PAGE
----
02 MAI 2023 NEWS






MAROC – 1024x640  Tamanart - Deep in the Atlas Mountains in Morocco’s Sahara desert, an abandoned mud-brick synagogue was in the process of slowly crumbling, its roof caving and columns teetering, when, in 2020, it was rediscovered by a group of Israeli and Moroccan researchers. Antiquities thieves had already ransacked the former house of prayer, searching for anything of value and scattering sacred Jewish texts that had been buried in the geniza, a repository for old or unusable holy texts. To salvage and study what remained, the group of researchers started the process of obtaining permits to start an archaeological dig at the synagogue. The Israeli researchers — as usual — played down affiliations with their home universities.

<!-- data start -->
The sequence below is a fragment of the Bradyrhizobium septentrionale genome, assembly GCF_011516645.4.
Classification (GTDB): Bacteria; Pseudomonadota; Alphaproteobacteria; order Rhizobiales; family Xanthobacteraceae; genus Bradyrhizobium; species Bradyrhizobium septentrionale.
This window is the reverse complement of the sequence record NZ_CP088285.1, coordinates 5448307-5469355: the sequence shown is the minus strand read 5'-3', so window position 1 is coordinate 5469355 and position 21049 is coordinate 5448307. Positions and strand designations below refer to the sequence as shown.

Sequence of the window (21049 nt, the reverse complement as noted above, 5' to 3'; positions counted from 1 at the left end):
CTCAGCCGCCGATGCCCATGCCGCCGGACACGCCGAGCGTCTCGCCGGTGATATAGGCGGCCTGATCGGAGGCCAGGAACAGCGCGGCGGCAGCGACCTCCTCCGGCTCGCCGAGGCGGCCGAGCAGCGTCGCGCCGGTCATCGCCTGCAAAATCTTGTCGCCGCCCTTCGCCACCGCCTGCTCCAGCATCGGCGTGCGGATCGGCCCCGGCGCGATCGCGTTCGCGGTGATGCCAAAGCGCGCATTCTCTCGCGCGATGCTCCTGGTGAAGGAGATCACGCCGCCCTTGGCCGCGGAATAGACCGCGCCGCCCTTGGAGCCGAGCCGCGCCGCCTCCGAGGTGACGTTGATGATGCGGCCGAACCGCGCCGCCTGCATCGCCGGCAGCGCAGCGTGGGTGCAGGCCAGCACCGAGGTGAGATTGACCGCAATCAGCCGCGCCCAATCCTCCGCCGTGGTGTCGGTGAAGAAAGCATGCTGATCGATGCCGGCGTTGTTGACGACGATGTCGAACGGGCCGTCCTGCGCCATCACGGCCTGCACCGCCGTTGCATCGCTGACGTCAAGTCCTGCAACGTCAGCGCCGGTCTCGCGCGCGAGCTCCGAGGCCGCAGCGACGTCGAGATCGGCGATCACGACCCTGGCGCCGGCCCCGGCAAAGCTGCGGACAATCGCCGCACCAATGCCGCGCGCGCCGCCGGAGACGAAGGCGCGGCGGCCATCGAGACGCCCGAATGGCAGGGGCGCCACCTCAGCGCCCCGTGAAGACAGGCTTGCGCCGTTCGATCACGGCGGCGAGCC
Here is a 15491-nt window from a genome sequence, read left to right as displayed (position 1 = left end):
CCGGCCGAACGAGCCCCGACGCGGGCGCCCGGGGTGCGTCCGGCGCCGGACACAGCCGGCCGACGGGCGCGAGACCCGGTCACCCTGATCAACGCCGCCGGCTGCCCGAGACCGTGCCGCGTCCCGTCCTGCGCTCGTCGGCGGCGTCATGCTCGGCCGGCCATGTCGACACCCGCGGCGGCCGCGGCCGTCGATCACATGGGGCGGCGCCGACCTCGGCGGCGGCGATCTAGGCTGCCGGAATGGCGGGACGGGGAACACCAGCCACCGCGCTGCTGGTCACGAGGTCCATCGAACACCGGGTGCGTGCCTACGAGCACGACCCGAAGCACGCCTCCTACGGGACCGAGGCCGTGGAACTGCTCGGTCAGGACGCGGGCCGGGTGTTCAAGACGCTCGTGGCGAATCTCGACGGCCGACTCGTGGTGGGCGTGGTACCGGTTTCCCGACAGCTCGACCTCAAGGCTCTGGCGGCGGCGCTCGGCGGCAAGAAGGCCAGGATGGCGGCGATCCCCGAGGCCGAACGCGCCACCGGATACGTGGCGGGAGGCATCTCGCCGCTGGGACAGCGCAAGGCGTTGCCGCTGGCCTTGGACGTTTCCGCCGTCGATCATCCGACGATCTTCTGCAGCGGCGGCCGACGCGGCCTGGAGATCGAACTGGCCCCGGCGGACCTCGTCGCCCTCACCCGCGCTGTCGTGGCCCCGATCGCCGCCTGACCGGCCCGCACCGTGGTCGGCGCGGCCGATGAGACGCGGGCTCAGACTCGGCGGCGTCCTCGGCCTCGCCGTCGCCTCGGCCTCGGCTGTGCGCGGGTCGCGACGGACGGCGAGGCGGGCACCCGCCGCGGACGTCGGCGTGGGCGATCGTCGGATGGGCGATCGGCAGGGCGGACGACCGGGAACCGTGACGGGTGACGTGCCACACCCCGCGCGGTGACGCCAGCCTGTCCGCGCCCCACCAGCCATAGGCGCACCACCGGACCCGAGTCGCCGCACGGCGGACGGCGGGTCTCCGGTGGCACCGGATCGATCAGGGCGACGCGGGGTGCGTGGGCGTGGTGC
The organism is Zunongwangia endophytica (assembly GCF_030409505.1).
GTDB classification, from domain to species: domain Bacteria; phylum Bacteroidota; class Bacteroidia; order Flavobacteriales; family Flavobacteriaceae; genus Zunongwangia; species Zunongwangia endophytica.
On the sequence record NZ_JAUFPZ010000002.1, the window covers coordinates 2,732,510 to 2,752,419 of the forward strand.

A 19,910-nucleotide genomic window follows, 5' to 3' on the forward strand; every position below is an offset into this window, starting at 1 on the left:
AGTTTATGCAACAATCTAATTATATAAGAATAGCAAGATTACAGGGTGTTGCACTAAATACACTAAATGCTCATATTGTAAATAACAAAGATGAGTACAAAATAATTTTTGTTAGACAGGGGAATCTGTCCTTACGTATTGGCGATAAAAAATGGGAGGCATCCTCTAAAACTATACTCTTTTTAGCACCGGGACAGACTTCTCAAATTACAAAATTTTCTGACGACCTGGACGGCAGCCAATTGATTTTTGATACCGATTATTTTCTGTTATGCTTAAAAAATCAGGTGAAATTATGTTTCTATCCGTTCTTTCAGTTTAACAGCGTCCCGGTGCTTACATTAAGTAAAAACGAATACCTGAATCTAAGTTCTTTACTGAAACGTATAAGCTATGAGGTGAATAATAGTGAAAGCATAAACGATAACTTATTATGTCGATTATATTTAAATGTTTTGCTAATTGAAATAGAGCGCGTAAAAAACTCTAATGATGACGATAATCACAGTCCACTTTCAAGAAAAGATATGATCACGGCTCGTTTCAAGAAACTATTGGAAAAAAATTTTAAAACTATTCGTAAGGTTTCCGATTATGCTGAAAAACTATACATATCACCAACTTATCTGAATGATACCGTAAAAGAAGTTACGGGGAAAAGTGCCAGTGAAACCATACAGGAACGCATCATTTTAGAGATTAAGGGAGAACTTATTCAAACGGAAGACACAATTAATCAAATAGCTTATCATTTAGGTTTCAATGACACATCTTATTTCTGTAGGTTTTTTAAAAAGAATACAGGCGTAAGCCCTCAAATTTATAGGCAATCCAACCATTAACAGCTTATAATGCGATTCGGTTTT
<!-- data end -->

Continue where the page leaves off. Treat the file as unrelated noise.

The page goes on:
ITALIE – Livourne -  Archaeologists in Livorno, Italy, are putting together the pieces of a great mystery that began with a stunning find. While hiking in a cleared area of a Tuscan forest northeast of Livorno, a member of the Livorno Paleontological Archaeological Group spotted a few glimmering coins in the dirt in November 2021. Upon closer inspection and excavation, researchers determined that the find included 175 silver Roman denarii coins. Nearly all were in good condition, making this one of the few hoards of ancient coins found intact, according to the group. But the discovery prompted a number of questions: Whose treasure was it? Who were they hiding it from? And why didn't they come back for it? The archaeological group, along with the archaeologist official for the provinces of Pisa and Livorno, Dr. Lorella Alderighi, has spent more than a year measuring, weighing and documenting the coins, according to a news release posted on its Facebook page. Now, the researchers think they have some answers.;"This treasure is about a person's life, the savings of a soldier's life and his hopes for building his farm," Alderighi said via email. "However, it also tells a sad story: (T)he owner of the coins died before he could make his dreams come true using his savings. The coins tell his story." It's impossible to know exactly who buried the coins, Alderighi said, but the coins would most likely have been the treasure of a former soldier who served during Rome's Social War from 91 to 88 BC and during the civil war between Sulla and the Marians from 83 to 82 BC.The owner of the hoard buried it in a terra-cotta pot, which served as a sort of piggy bank. The earliest coins in the stash dated to 157 or 156 BC, and the latest up to 83 or 82 BC, according to the archaeological group's release. During that time, 175 denarii would have been a soldier's salary for about a year and a half, Alderighi said.